Paolo nodded at Mari and said, “Thank you, Mari. Next, I’d like our lead geologist, William de Boer, to speak.”

William, a short balding man with brown hair and a thin face, remained seated. “Thank you. I’ll be very brief, as we don’t have much data on the geology of the planet. However, with spectroscopic data, we have ascertained that Ariadne is geologically active. There is evidence of volcanic activity based on occasional changes in the level of carbon dioxide in the atmosphere. Other than that, I can’t give you much information until we see the planet.”

“And now, let’s hear from our lead meteorologist, Jean Fourier.”

Ben noted that Jean had a permanent smirk on his face. He was a man in his thirties with a little added weight around his waist and dirty blond hair.

“We have a lot of information about the atmosphere of Ariadne. As you all know, we chose this planet because of the spectroscopic data that showed a very Earth-like nitrogen-oxygen atmosphere. The oxygen level is slightly higher than the Earth’s. The average temperature is also similar to Earth, at 15.5 degrees Celsius. There’s a significant amount of water vapour in the atmosphere indicating a water cycle. The carbon dioxide level is also similar to Earth with occasional changes suggesting active volcanoes, as William mentioned.”

“Thank you, Jean,” said Paolo. “Next, let’s hear from our lead botanist, Malika Said.”

Across from Ben, Malika smiled at Paolo. She had black hair tied in a bun and olive skin that hinted at her middle eastern heritage. “Since we don’t have much to go on at the moment, all I can say is that Ariadne most likely has green plants. And judging from the oxygen and carbon dioxide levels, there are definitely plants. As for animals, I’ll leave that for someone else.”

“Thank you, Malika. We’ll soon get a chance to see if you’re right.” The tension in the room had eased a bit since the time Ben entered the room. He realised that everyone was relaxing a bit more. “And now, let’s hear from the lead biologist, Gary Fitzsimmons.”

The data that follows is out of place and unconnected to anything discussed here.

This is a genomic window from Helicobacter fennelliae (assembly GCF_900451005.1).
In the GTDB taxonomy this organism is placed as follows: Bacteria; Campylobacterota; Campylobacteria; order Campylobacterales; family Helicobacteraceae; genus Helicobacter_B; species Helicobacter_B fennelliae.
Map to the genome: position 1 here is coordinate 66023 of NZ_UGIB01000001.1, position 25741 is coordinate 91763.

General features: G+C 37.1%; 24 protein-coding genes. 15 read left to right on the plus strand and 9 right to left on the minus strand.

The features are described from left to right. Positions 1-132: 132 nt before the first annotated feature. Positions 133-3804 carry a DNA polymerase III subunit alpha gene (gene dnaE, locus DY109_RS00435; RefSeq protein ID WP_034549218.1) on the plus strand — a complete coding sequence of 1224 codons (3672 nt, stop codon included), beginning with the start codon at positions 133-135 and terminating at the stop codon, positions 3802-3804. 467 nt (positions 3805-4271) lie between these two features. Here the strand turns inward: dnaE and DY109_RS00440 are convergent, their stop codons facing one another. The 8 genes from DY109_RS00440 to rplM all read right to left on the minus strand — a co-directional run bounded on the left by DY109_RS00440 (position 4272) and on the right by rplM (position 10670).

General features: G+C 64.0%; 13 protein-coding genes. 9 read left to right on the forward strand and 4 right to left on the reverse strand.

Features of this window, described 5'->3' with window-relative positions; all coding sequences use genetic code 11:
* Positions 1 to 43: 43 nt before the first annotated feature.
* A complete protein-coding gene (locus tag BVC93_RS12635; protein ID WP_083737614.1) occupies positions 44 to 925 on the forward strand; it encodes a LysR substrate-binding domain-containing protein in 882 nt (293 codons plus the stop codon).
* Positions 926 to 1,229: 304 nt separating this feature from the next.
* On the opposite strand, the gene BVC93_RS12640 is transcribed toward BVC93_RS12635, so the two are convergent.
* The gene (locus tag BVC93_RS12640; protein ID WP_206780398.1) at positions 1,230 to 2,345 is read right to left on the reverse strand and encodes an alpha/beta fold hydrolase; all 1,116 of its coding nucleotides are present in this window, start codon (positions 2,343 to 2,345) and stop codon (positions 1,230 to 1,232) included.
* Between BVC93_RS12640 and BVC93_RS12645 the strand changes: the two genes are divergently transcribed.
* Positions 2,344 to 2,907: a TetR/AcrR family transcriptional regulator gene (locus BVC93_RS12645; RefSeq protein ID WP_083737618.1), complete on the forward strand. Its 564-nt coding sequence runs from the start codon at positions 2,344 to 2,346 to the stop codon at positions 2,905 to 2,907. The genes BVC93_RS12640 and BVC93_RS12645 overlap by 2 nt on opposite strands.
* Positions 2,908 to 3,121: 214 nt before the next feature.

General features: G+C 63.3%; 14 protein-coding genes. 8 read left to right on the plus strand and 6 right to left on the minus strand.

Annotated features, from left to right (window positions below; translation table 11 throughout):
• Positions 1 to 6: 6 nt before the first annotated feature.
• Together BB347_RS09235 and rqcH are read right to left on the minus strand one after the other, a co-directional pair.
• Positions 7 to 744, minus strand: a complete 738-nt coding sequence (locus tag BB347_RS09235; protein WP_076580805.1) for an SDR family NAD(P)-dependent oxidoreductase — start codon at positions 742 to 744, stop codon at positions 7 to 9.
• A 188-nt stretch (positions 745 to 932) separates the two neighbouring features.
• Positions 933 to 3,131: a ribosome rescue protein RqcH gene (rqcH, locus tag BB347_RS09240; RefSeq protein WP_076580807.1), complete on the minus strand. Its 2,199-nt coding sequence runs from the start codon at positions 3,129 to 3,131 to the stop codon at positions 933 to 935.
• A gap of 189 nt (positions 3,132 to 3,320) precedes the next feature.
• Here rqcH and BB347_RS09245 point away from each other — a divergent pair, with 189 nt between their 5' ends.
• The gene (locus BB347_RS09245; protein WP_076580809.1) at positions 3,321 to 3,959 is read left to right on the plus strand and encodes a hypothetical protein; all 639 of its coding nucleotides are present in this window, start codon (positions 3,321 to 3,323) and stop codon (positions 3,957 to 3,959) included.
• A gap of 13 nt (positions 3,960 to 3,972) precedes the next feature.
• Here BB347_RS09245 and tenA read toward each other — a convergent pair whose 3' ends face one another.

Gary was a short man with round features. His nose was short and he had full lips and large earlobes on his spherical face. “Thanks, Paolo. My task today is simple, since it hasn’t even started. I can’t even begin to say if there are animals or not. I hope so. Ariadne is only three billion years old. Considering that it has an earthlike atmosphere, there has been ample time for plants to provide oxygen to the atmosphere. I have no idea how fast evolution happens on other planets. We’ll see soon.”

“I hope that will be within the next month, Gary. Finally, we have our lead oceanographer, Carol Parent.”

Carol nodded at Paolo. Ben saw the openness in her smile. She was a tall blonde woman with short hair and large teeth. Ben thought it was an odd combination.

“Thank you,” she began with her Australian accent. “While we don’t have good direct images of Ariadne yet, I believe that the evidence points to a wet world, as was mentioned before. It has a water cycle, based on the amount of water vapour in the atmosphere. How much is the question we need to answer. “

“Great, thank you, Carol,” said Paolo. He looked around at the members of the project as he spoke. “We will see an image of Ariadne in the first transmission from Endurance after standby. We’ll know immediately how much ocean there is, what kind of cloud cover it has, and we’ll be able to see the green of plant life. I hope you’re all as excited about this as I am.” He paused as the others nodded in agreement. “So, we will follow the directives of the project founders as best as we can. Once we see the first image and ascertain the planet’s habitability, I will officially become the first Governor of Ariadne. Any objections?”

Ben looked around the room and observed the approving smiles of the team members.

“You have our support, Paolo,” said Mari.

“Agreed,” said William as he nodded.

Paolo smiled at everyone and said, “Well, let’s get to work. We have many months of hard work to do and a new society to create.”

A new society and a new world. Ben felt privileged to be present at the very beginning.

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Posted on February 25, 2013, in Journey to Ariadne and tagged , , , . Bookmark the permalink. 6 Comments.

  1. Sharon Schwemler

    Really good start.

    Like

  2. It would be exciting to hang out in mission control for such a historic moment. Life on other planets is always an exciting possibility.

    Like

  1. Pingback: And so the Journey has begun | I Read Encyclopedias for Fun

  2. Pingback: Ariadne progress | I Read Encyclopedias for Fun